If Padmini had existed, she would have a Buddhist princess not a Vedic/Hindu follower.

Fictional Padmavati was Buddhist Princess

Padmini, also known as Padmavati, was a legendary 13th–14th century Indian queen (Rani). The earliest source to mention her is Padmavat, an epic fictionalized poem written by Malik Muhammad Jayasi in 1540 CE. The text, which features elements of fantasy, describes her story as follows: Padmavati was an exceptionally beautiful princess of the Singhal kingdom (Sri Lanka). Ratan Sen, the Rajput ruler of Chittor Fort, heard about her beauty from a talking parrot named Hiraman. After an adventurous quest, he won her hand in marriage and brought her to Chittor. Alauddin Khalji, the Sultan of Delhi, also heard about her beauty, and laid siege to Chittor to obtain her. Many events occurred during the period of the siege, till the fort was finally taken. Meanwhile, Ratan Sen was killed in a duel with Devpal, the king of Kumbhalner, who was also enamoured with Padmavati’s beauty. Before Alauddin Khalji could capture Chittor, Padmavati and her companions committed Jauhar (self-immolation) to protect their honour. After her sacrifice, the Rajput men died fighting on the battlefield.

According to Malik Muhammad Jayasi’s Padmavat (1540 CE)

Padmavati was the daughter of Gandharv Sen, the king of the Singhal kingdom. She became close friends with a talking parrot named Hiraman. Her father resented the parrot’s closeness to his daughter, and ordered the bird to be killed. The parrot flew away to save its life, but was trapped by a bird catcher, and sold to a Brahmin. The Brahmin bought it to Chittor, where the local king Ratan Sen purchased it, impressed by its ability to talk.

The parrot greatly praised Padmavati’s beauty in front of Ratan Sen, who became determined to marry Padmavati. Guided by the parrot and accompanied by his 16,000 followers, Ratan Sen reached Singhal after crossing the seven seas. There, he commenced austerities in a temple to seek Padmavati. Meanwhile, Padmavati came to the temple, informed by the parrot, but quickly returned to her palace without meeting Ratan Sen. Once she reached the palace, she started longing for Ratan Sen.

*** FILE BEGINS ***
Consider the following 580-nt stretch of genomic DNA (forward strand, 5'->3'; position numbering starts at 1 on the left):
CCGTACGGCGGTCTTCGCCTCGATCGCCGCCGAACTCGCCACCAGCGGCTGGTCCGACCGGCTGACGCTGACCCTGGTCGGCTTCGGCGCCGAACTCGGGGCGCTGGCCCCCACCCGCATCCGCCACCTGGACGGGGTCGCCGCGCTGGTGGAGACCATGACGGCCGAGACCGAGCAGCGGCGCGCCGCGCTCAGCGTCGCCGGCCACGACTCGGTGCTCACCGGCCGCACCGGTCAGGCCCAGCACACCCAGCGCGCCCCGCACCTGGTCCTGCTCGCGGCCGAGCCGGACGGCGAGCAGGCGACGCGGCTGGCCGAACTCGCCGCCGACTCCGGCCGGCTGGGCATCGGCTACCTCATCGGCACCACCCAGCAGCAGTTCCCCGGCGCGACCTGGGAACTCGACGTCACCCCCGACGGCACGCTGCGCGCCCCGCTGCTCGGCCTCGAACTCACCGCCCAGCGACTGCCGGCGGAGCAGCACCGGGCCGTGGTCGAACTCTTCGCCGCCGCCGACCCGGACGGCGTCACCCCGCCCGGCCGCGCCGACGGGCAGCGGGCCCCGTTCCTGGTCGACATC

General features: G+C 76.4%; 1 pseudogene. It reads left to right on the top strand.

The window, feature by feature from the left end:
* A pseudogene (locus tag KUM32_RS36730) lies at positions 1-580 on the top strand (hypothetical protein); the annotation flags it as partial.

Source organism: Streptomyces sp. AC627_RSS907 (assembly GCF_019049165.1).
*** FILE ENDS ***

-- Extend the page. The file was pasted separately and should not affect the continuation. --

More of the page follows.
Meanwhile, Ratan Sen realized that he had missed a chance to meet Padmavati. In desolation, he decided to immolate himself, but was interrupted by the deities Shiva and Parvati. On Shiva’s advice, Ratan Sen and his followers attacked the royal fortress of Singhal kingdom. They were defeated and imprisoned, while still dressed as ascetics. Just as Ratan Sen was about to be executed, his royal bard revealed to the captors that he was the king of Chittor. Gandharv Sen then married Padmavati to Ratan Sen, and also arranged 16,000 padmini  women of Singhal for the 16,000 men accompanying Ratan Sen. Sometime later, Ratan Sen learned from a messenger bird that his first wife — Nagmati — is longing for him back in Chittor. Ratan Sen decided to return to Chittor, with his new wife Padmavati, his 16,000 followers and their 16,000 companions. During the journey, the Ocean god punished Ratan Sen for having excessive pride in winning over the world’s most beautiful woman: everyone except Ratan Sen and Padmavati was killed in a storm. Padmavati was marooned on the island of Lacchmi, the daughter of the Ocean God. Ratan Sen was rescued by the Ocean God. Lacchmi decided to test Ratan Sen’s love for Padmavati. She disguised herself as Padmavati, and appeared before Ratan Sen, but the king was not fooled. The Ocean god and Lacchmi then reunited Ratan Sen with Padmavati, and rewarded them with gifts. With these gifts, Ratan Sen arranged a new retinue at Puri, and returned to Chittor with Padmavati.

At Chittor, a rivalry developed between Ratan Sen’s two wives, Nagmati and Padmavati. Sometime later, Ratan Sen banished a Brahmin courtier named Raghav Chetan for fraud. Raghav Chetan went to the court of Alauddin Khalji, the Sultan of Delhi, and told him about the exceptionally beautiful Padmavati. Alauddin decided to obtain Padmavati, and besieged Chittor. Ratan Sen agreed to offer him tribute but refused to give away Padmavati. After failing to conquer to the Chittor fort, Alauddin feigned a peace treaty with Ratan Sen. He deceitfully captured Ratan Sen and took him to Delhi. Padmavati sought help from Ratan Sen’s loyal feudatories Gora and Badal, who reached Delhi with their followers, disguised as Padmavati and her female companions. They rescued Ratan Sen; Gora was killed fighting the Delhi forces, while Ratan Sen and Badal reached Chittor safely.